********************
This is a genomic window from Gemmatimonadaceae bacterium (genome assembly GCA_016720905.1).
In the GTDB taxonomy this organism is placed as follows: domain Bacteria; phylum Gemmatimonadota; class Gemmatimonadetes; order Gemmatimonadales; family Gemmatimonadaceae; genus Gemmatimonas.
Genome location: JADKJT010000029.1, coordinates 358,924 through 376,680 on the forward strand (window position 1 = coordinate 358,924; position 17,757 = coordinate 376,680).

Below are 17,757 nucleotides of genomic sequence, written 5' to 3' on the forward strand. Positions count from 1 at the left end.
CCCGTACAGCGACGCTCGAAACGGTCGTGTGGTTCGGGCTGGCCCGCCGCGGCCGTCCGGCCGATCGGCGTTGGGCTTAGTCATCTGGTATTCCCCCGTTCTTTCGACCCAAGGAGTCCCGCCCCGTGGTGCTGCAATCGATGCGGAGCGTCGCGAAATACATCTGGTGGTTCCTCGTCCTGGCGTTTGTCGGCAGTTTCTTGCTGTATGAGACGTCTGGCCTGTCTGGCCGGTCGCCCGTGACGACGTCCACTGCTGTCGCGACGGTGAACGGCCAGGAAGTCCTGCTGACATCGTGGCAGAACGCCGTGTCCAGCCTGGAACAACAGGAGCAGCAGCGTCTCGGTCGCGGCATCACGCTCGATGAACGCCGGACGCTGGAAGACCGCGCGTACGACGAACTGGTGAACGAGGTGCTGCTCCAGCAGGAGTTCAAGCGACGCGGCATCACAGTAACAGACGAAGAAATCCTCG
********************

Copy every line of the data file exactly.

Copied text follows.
This is a genomic window from Gemmatimonadaceae bacterium (genome assembly GCA_016720905.1).
In the GTDB taxonomy this organism is placed as follows: domain Bacteria; phylum Gemmatimonadota; class Gemmatimonadetes; order Gemmatimonadales; family Gemmatimonadaceae; genus Gemmatimonas.
Genome location: JADKJT010000029.1, coordinates 358,924 through 376,680 on the forward strand (window position 1 = coordinate 358,924; position 17,757 = coordinate 376,680).

Below are 17,757 nucleotides of genomic sequence, written 5' to 3' on the forward strand. Positions count from 1 at the left end.
CCCGTACAGCGACGCTCGAAACGGTCGTGTGGTTCGGGCTGGCCCGCCGCGGCCGTCCGGCCGATCGGCGTTGGGCTTAGTCATCTGGTATTCCCCCGTTCTTTCGACCCAAGGAGTCCCGCCCCGTGGTGCTGCAATCGATGCGGAGCGTCGCGAAATACATCTGGTGGTTCCTCGTCCTGGCGTTTGTCGGCAGTTTCTTGCTGTATGAGACGTCTGGCCTGTCTGGCCGGTCGCCCGTGACGACGTCCACTGCTGTCGCGACGGTGAACGGCCAGGAAGTCCTGCTGACATCGTGGCAGAACGCCGTGTCCAGCCTGGAACAACAGGAGCAGCAGCGTCTCGGTCGCGGCATCACGCTCGATGAACGCCGGACGCTGGAAGACCGCGCGTACGACGAACTGGTGAACGAGGTGCTGCTCCAGCAGGAGTTCAAGCGACGCGGCATCACAGTAACAGACGAAGAAATCCTCG